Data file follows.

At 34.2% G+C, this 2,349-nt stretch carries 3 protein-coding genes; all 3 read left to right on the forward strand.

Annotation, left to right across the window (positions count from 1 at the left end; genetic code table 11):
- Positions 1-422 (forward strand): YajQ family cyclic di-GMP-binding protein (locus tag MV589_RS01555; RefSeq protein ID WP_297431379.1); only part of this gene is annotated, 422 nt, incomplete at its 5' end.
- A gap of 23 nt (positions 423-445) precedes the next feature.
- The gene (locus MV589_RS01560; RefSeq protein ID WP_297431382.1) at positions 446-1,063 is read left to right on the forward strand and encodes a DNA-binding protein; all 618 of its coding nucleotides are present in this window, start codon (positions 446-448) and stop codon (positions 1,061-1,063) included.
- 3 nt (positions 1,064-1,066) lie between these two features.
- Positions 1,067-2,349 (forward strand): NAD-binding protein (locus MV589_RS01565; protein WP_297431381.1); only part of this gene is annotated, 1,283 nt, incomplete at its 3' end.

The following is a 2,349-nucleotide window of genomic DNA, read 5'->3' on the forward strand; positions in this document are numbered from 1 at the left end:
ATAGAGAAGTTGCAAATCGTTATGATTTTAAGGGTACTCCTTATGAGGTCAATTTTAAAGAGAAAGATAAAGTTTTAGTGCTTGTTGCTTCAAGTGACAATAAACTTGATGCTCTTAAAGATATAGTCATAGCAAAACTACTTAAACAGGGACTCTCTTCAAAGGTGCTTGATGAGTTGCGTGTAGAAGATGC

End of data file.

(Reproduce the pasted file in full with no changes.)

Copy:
At 34.2% G+C, this 2,349-nt stretch carries 3 protein-coding genes; all 3 read left to right on the forward strand.

Annotation, left to right across the window (positions count from 1 at the left end; genetic code table 11):
- Positions 1-422 (forward strand): YajQ family cyclic di-GMP-binding protein (locus tag MV589_RS01555; RefSeq protein ID WP_297431379.1); only part of this gene is annotated, 422 nt, incomplete at its 5' end.
- A gap of 23 nt (positions 423-445) precedes the next feature.
- The gene (locus MV589_RS01560; RefSeq protein ID WP_297431382.1) at positions 446-1,063 is read left to right on the forward strand and encodes a DNA-binding protein; all 618 of its coding nucleotides are present in this window, start codon (positions 446-448) and stop codon (positions 1,061-1,063) included.
- 3 nt (positions 1,064-1,066) lie between these two features.
- Positions 1,067-2,349 (forward strand): NAD-binding protein (locus MV589_RS01565; protein WP_297431381.1); only part of this gene is annotated, 1,283 nt, incomplete at its 3' end.

The following is a 2,349-nucleotide window of genomic DNA, read 5'->3' on the forward strand; positions in this document are numbered from 1 at the left end:
ATAGAGAAGTTGCAAATCGTTATGATTTTAAGGGTACTCCTTATGAGGTCAATTTTAAAGAGAAAGATAAAGTTTTAGTGCTTGTTGCTTCAAGTGACAATAAACTTGATGCTCTTAAAGATATAGTCATAGCAAAACTACTTAAACAGGGACTCTCTTCAAAGGTGCTTGATGAGTTGCGTGTAGAAGATGC